Covering Cooling Costs: How Phoenix-Area Cities Assist In Beating The Heat
Now well into the triple-digits for much of the summer, air-conditioning is a near necessity most Valley residents. But for some, the cost of cooling a home can leave little room for much else.
This is why cities around the Valley and state offer utility assistance to residents who need the help and meet the financial requirements. For those living below the federal poverty line, hot weather means choosing between air-conditioning and eating.
Tammy Frazee, Phoenix’s human services program coordinator, said helping people with cooling costs can prevent significant health issues.
“Without utilities in the home, that is a huge health risk to anyone, specifically seniors, who have health conditions and or small children. So having utility assistance and services available, helps them to know that they have a place to come and get some assistance,” Frazee said.
Criteria for receiving utility assistance varies by city. Last year, Frazee said that Phoenix provided just less than $6.4 million to almost 8,500 families. Of that, Frazee said that the demographics vary from seniors to young families with children.
“Assistance to folks that are low-income is really crucial on the fact that, you know, they're trying to make ends meet,” Frazee said. “We have an ability to help them.”
But getting the word out about the programs sometimes can be the toughest part. And even then, some people may refuse help.
MesaCAN director Scott Coleman said less than 6% of people eligible for assistance in Mesa actually received help paying their utility bill last year, and he doesn’t know why.
“A lot of folks feel like, they come in embarrassed because, ‘I need help.’ There's no shame, there's no guilt,” Coleman said. “We bring them in and we help them as much as we can.”
Though that process may seem intimidating, Coleman said it’s simple. MesaCAN even accepts walk-ins.
"A lot of folks feel like, they come in embarrassed because, ‘I need help.’ There's no shame, there's no guilt. We bring them in and we help them as much as we can."One of the biggest services agencies provide is education on how to lower cooling costs.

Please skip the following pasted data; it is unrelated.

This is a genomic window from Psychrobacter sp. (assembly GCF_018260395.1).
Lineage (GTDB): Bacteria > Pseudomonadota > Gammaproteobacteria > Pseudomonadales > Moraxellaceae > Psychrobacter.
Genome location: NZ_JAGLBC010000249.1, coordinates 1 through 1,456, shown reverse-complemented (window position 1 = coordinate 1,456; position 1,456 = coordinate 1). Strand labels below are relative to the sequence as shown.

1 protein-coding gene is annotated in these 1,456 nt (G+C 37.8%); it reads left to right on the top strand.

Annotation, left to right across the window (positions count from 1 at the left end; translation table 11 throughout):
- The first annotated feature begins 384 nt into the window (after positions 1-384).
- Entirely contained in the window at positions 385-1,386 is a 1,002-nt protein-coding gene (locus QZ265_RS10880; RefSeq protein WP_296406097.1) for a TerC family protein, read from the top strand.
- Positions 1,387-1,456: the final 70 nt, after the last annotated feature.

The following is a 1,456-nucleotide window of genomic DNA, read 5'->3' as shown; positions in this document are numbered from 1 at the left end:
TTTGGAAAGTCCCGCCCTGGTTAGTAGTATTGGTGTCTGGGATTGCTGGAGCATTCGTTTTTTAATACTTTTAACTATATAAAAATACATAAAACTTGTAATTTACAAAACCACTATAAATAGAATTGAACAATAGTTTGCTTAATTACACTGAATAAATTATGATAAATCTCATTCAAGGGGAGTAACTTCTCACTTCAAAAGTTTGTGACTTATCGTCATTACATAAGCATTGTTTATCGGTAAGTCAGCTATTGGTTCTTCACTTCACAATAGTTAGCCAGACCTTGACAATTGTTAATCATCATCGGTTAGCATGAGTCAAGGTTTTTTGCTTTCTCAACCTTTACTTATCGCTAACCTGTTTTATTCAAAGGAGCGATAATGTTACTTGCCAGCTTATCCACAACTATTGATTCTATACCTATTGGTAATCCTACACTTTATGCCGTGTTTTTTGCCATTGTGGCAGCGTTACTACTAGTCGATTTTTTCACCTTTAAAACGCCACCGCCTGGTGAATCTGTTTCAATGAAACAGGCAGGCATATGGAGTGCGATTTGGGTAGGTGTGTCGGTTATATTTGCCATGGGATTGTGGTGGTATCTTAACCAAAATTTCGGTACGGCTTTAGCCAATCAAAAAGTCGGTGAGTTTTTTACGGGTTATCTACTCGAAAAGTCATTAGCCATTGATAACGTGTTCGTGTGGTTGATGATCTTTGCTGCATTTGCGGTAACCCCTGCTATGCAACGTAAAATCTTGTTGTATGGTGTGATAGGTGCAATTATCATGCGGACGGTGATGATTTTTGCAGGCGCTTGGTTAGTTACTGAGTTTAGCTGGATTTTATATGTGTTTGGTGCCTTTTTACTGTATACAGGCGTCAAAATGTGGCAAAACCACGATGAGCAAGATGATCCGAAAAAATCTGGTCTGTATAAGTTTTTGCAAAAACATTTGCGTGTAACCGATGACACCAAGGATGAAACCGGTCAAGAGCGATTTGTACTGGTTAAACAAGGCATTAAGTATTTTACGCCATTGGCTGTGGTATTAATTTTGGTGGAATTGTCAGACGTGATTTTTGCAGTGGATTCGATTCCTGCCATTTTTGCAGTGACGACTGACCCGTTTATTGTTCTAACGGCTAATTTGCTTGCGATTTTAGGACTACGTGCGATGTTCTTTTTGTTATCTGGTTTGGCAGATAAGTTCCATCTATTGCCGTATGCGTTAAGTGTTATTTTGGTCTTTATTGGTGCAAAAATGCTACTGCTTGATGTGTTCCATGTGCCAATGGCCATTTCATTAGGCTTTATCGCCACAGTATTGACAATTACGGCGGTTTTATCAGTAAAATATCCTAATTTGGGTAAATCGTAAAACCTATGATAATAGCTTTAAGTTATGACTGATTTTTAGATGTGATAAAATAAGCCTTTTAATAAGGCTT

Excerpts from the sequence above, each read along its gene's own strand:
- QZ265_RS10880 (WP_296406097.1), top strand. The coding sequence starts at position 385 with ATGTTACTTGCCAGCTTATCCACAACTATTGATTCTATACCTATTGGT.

— Scott Coleman, MesaCAN director
Tom Egan is president and CEO of the Foundation for Senior Living, which serves the Peoria area. Despite the name, Egan said that the agency serves anyone in need of utility assistance, but the real service is helping minimize repeat assistance.
Solutions include getting out of the house and spending time at a shopping mall, public library or community center. Residents also should stay hydrated and talk to the utility company to cut long-term costs.
“To reach out to your utility company and say, you know, I need help, I think they'd much rather have that conversation with a customer than turn someone off,” Egan said.
Deborah Arteaga is executive director of the Tempe Community Action Program, which serves about 2,400 households. She said repeat requests for assistance are relatively few. Most of the time those needing help repeatedly have come into a hardship, she said.
Arteaga said one of the biggest misconceptions about utility assistance programs comes from how compare to similar agencies in cold weather regions.
“There's a big difference in planning that goes to the east coast agencies versus funding that goes to the Southwest, and I think over the years, it's becoming more equitable, because there's more recognition of the heat factor here, as it is, would be in the wintertime on the East Coast,” Arteaga said. “It's better than it used to be funding wise, but it's never enough.”
Arteaga added the reasons behind utility assistance, no matter the region, are still the same. And so are the potential dangers of being without utilities.
“It's a life or death situation,” Arteaga said. “It's more than just paying the bill.”